Software Engineer VS. Software Developer
As an aside, I wanted to briefly talk about job titles. Is there a difference between software development and software engineering? Short answer: no, not really. Long answer: kind of (read on).
There are a ton of job openings for both software developers and software engineers. At first glance, it seems they are asking for the same requirements: “Entry level software engineer, 5 years of experience required.” Or, you may find a position for a developer: “Entry level software developer, 5 years of experience required.” Either position you take, you’re more than likely going to be doing about the same thing. From what I’ve seen, a software engineering role is possibly harder in that you may be expected to have some knowledge of traditional engineering, you may also take a small step back and focus a bit more on software architecture, design patterns, “engineering” the solution, etc. That being said, many software developers do all of this too.
Why am I even bringing this up? I kind of forget why, honestly. But it’s good to know. The main thing to takeaway from this is that many use the titles software engineer and software developer interchangeably, but you may tend to hear software engineer when talking more about designing solutions than building something with a particular programming language.
The challenges of Engineering Software
We’ve talked about the why of software (💰💰💰), but now let’s talk about the how.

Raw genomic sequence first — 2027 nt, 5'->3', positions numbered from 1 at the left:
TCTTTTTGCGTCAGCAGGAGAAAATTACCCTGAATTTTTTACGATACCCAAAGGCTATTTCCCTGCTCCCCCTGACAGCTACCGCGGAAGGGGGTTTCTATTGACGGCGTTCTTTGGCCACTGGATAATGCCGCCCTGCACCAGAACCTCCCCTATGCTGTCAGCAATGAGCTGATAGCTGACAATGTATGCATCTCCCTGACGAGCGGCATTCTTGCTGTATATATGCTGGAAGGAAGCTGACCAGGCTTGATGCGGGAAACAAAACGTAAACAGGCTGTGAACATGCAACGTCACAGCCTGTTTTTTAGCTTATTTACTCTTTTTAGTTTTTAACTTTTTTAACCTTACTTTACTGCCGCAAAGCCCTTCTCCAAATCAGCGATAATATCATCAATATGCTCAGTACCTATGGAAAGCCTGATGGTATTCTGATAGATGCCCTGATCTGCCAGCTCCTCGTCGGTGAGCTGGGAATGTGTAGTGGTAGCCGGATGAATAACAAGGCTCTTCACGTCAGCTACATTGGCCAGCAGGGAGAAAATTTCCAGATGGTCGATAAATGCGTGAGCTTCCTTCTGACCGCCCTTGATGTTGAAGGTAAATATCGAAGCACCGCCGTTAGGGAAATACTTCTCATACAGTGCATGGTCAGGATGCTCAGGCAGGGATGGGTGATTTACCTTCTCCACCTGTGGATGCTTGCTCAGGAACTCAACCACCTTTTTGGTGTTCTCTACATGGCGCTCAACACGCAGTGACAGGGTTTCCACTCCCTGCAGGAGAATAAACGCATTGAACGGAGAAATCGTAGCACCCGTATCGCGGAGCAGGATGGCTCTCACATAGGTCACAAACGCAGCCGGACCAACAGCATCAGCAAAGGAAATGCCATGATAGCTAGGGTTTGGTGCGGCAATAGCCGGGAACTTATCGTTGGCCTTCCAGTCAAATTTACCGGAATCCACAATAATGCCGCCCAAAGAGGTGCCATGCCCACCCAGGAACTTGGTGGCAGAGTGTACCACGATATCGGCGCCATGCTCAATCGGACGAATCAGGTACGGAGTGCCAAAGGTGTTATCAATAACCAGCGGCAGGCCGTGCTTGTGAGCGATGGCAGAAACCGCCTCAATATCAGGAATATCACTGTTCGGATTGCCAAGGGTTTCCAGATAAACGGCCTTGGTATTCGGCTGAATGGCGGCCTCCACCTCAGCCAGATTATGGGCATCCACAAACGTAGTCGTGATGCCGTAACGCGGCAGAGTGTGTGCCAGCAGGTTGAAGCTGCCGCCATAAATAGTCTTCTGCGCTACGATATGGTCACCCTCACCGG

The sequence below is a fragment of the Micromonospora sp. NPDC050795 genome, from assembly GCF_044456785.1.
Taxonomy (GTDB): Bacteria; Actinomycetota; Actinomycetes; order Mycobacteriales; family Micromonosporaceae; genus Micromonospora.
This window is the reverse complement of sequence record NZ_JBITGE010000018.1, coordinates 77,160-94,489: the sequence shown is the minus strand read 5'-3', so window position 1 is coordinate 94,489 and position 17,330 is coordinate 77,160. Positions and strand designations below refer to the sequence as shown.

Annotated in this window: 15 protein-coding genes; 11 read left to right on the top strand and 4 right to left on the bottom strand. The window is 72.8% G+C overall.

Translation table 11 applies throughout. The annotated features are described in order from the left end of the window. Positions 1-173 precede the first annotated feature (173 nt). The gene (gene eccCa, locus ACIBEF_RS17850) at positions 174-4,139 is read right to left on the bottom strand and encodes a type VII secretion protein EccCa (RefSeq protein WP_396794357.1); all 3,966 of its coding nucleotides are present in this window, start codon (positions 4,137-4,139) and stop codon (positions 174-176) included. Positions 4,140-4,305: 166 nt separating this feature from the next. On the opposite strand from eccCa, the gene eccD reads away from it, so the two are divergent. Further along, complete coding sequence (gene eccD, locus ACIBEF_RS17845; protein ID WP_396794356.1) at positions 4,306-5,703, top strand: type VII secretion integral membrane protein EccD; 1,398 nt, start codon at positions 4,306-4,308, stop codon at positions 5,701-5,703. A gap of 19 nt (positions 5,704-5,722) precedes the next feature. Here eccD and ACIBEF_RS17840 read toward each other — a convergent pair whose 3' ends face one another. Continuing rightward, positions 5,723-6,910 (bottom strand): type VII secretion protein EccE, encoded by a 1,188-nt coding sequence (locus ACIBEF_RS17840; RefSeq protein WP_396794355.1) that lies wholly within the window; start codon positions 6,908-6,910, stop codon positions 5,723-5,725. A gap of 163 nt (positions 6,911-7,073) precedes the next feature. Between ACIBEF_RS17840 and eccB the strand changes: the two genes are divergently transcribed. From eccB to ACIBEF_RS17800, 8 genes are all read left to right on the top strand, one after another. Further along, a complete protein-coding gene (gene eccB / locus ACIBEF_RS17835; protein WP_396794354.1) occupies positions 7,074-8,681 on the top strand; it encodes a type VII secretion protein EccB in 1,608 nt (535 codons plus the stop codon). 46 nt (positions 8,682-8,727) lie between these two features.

A software engineer is forced to generalize his or her solutions. I’ll do my best not to overcomplicate this.
Generalizing is when you try to think of every possibly input and output, rather than some specific example.
One big reason I am glad that I went through a traditional bachelor’s of science is that I received training in math that I would likely have never have pursued on my own. I went into the program thinking I would dread the math, but ended up benefiting a lot from the material and actually had really good grades in Math.
One takeaway I got from the math is that it helped teach me, practically, how to generalize.
If you think of something in math, such as f(x) = 2x, we’re saying that for any input, we get twice the output.
This is a general solution, rather than saying we input 2 and get 4, we say we input x, and get 2x.
This skill was practiced even more when I got to proofs. To prove some general rule, you have to think of how to prove that in the general case (meaning without the use of an example to prove your point).
I’m by no means saying that going through a bunch of math courses is the only way to succeed in software engineering. All I’m saying is it is a good way to practice techniques that directly translate to coding software.
Let’s look at generalization when it comes to input for our code.
Dealing with Input and Output
If you consider our code to be a black box (meaning all you need to worry about is the input and output), you’ll quickly see the vast number of possible inputs. A developer must not only consider what happens when the user puts in something expected, but also when the user puts something totally meaningless. This is especially true for applications that take user input in the form of commands or text.